Thursday, August 25, 2011

Paths in the Year Wheel

Many people look at the Wheel of the Year only in terms of a calendar. You move around the circle from one Sabbat to the next, making note of the Deities, Totems, tools, etc. that correspond to each holiday. Frankly, our Year Wheel is packed with plenty of information, and working with it in a strictly cyclical, calendrical manner makes good sense as you are first beginning to learn this Tradition.

The Wheel of the Year should also have some other correspondences and correlations among its many parts. At least, that is what Glaux and I believed when we sat down to hammer out our Wheel. We must admit, though, that there are only a few items that we consciously placed in such a way to satisfy our mutual need for symbolic aesthetics. Most of what is discernible as profound within the Wheel (and therefore within the Trad) is/was as much of a discovery for us as it is for you.

One thing that we noticed right away was the manner in which each Deity (and His/Her respective Sabbat, Gate/Castle, set of Totems, etc) related to the Deity on the opposite side of the Wheel. Each is connected my a wheel-spoke -- or a Path -- as you can see in the graphic below.

This particular depiction of the Paths needs to be updated, as it still bears some names we were using early in our work. The Sabbats listed as Vernalia and Autumnalia should be Eilir and Elfed, respectively. The God Tautes (at Yule), should instead be Janicot; and "1734" should instead say Kolyo.

You will notice that there are 4 paths:

  • Path of the Kings -- which connects the Horned Lords of Summer and Winter, Cernunnos and Janicot. They are the Oak King and Holly King, keepers of the Stone Castle and the Glass Castle, guardians of the Stone Bowl and the Glass Orb.
  • Path of the Queens -- which connects the Light and Dark Ladies of Spring and Fall, Hulda and Cerridwen. They are the keepers of the Castle of Revelry and the Castle Perilous, guardians of the Golden Lantern and the Silver Cup. They are also very strongly associated with the Mysteries of the Broom and the Cauldron.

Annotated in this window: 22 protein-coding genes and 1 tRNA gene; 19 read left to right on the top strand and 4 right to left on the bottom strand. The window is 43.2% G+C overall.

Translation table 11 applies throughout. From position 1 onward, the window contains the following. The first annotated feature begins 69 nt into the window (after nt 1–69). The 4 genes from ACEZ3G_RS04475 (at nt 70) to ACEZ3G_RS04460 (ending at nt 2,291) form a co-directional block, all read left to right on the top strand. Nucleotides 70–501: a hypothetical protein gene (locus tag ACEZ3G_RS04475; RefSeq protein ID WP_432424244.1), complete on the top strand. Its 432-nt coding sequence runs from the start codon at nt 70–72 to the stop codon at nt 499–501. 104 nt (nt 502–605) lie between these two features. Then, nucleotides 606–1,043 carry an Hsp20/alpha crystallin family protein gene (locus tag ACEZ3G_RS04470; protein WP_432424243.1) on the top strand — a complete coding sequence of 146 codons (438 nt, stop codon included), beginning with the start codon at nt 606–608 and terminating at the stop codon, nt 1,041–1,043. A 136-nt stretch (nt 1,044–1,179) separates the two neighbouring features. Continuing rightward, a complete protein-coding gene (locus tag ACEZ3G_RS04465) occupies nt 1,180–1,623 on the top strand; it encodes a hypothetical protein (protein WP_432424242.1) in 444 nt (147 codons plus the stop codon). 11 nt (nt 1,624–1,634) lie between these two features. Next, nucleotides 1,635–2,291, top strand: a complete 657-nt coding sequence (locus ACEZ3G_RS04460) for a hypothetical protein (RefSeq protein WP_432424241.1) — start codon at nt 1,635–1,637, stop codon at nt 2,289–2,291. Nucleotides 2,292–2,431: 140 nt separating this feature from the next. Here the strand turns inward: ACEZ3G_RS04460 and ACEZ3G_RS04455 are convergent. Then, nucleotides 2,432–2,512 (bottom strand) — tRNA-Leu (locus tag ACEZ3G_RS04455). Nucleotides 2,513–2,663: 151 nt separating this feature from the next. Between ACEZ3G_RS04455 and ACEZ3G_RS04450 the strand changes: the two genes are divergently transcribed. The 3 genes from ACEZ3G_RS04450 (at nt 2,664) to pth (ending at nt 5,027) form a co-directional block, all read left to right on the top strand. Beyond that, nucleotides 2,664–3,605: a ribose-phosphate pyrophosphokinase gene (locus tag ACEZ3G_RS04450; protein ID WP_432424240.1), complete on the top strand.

• Path of Tubal Cain -- which is the path of the sun itself, the line from East to West. This Path can be viewed symbolically as the Red Thread, connecting us to life (Beltaine) and death (Samhain).
  • Path of the Wagon -- which connects the Black and White Goddesses. The "wagon" is a glyph that we use to represent Them together -- a black gypsy-style vardo, painted with the red and white roses of the Goddesses, drawn by one black horse and one white.


  1. I like that you're using an old graphic here, as it shows how the Tradition has adapted and grown as we discover new aspects of it.

    My favorite change is Janicot in place of Tautes. I've been in love with the black goat Lord for years.

    Honestly, I don't just LOVE "Eiler and Elfed" as the Equinoxes, but I can't stand "Mabon", and nothing has presented itself as a better alternative. I am open to suggestions.

  2. I actually still like Autumnalia and Vernalia. I don't have nearly as much trouble remembering which is which, unlike with Elfed and Eilir. =) Plus the Celtic naming convention seems "off" since we've really adapted an AMERICAN folkloric witchcraft bent.

    Of course, the Latin names seem a little more sterile, even if they are clear.

  3. this is a thing i have never thought of thanks for sharing these with us. Black magic love spell


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